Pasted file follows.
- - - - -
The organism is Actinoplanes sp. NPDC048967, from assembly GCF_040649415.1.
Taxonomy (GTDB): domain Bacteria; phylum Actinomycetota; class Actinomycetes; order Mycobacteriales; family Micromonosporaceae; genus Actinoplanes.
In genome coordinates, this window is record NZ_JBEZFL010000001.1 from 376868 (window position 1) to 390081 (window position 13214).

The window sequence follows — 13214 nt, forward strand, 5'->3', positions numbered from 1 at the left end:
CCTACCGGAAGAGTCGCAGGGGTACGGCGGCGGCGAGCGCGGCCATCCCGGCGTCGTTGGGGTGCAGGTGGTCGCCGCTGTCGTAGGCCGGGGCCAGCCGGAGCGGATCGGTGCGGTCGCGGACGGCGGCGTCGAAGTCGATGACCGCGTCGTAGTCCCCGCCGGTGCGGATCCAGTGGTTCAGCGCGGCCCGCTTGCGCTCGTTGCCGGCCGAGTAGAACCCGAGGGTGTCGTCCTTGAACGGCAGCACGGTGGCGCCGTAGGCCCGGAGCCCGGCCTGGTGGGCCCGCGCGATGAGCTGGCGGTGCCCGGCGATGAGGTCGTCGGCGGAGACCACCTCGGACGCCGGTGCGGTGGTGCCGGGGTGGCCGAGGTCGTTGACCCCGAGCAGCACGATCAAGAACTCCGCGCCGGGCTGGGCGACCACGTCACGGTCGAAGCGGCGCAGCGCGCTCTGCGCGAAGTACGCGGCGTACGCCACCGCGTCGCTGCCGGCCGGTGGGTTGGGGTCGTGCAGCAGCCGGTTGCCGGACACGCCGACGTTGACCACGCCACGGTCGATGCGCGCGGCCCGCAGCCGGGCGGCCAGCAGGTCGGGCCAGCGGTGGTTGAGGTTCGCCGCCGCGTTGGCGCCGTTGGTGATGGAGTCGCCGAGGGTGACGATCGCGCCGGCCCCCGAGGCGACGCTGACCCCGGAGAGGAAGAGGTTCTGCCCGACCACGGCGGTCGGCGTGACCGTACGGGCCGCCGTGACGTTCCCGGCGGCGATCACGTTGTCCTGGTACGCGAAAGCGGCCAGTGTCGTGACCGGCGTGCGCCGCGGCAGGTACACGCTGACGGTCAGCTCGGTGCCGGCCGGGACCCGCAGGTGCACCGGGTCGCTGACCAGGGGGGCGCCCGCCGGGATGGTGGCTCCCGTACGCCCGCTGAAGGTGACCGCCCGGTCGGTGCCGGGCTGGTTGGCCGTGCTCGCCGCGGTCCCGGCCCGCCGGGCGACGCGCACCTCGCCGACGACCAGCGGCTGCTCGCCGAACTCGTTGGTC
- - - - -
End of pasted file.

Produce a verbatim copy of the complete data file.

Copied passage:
The organism is Actinoplanes sp. NPDC048967, from assembly GCF_040649415.1.
Taxonomy (GTDB): domain Bacteria; phylum Actinomycetota; class Actinomycetes; order Mycobacteriales; family Micromonosporaceae; genus Actinoplanes.
In genome coordinates, this window is record NZ_JBEZFL010000001.1 from 376868 (window position 1) to 390081 (window position 13214).

The window sequence follows — 13214 nt, forward strand, 5'->3', positions numbered from 1 at the left end:
CCTACCGGAAGAGTCGCAGGGGTACGGCGGCGGCGAGCGCGGCCATCCCGGCGTCGTTGGGGTGCAGGTGGTCGCCGCTGTCGTAGGCCGGGGCCAGCCGGAGCGGATCGGTGCGGTCGCGGACGGCGGCGTCGAAGTCGATGACCGCGTCGTAGTCCCCGCCGGTGCGGATCCAGTGGTTCAGCGCGGCCCGCTTGCGCTCGTTGCCGGCCGAGTAGAACCCGAGGGTGTCGTCCTTGAACGGCAGCACGGTGGCGCCGTAGGCCCGGAGCCCGGCCTGGTGGGCCCGCGCGATGAGCTGGCGGTGCCCGGCGATGAGGTCGTCGGCGGAGACCACCTCGGACGCCGGTGCGGTGGTGCCGGGGTGGCCGAGGTCGTTGACCCCGAGCAGCACGATCAAGAACTCCGCGCCGGGCTGGGCGACCACGTCACGGTCGAAGCGGCGCAGCGCGCTCTGCGCGAAGTACGCGGCGTACGCCACCGCGTCGCTGCCGGCCGGTGGGTTGGGGTCGTGCAGCAGCCGGTTGCCGGACACGCCGACGTTGACCACGCCACGGTCGATGCGCGCGGCCCGCAGCCGGGCGGCCAGCAGGTCGGGCCAGCGGTGGTTGAGGTTCGCCGCCGCGTTGGCGCCGTTGGTGATGGAGTCGCCGAGGGTGACGATCGCGCCGGCCCCCGAGGCGACGCTGACCCCGGAGAGGAAGAGGTTCTGCCCGACCACGGCGGTCGGCGTGACCGTACGGGCCGCCGTGACGTTCCCGGCGGCGATCACGTTGTCCTGGTACGCGAAAGCGGCCAGTGTCGTGACCGGCGTGCGCCGCGGCAGGTACACGCTGACGGTCAGCTCGGTGCCGGCCGGGACCCGCAGGTGCACCGGGTCGCTGACCAGGGGGGCGCCCGCCGGGATGGTGGCTCCCGTACGCCCGCTGAAGGTGACCGCCCGGTCGGTGCCGGGCTGGTTGGCCGTGCTCGCCGCGGTCCCGGCCCGCCGGGCGACGCGCACCTCGCCGACGACCAGCGGCTGCTCGCCGAACTCGTTGGTC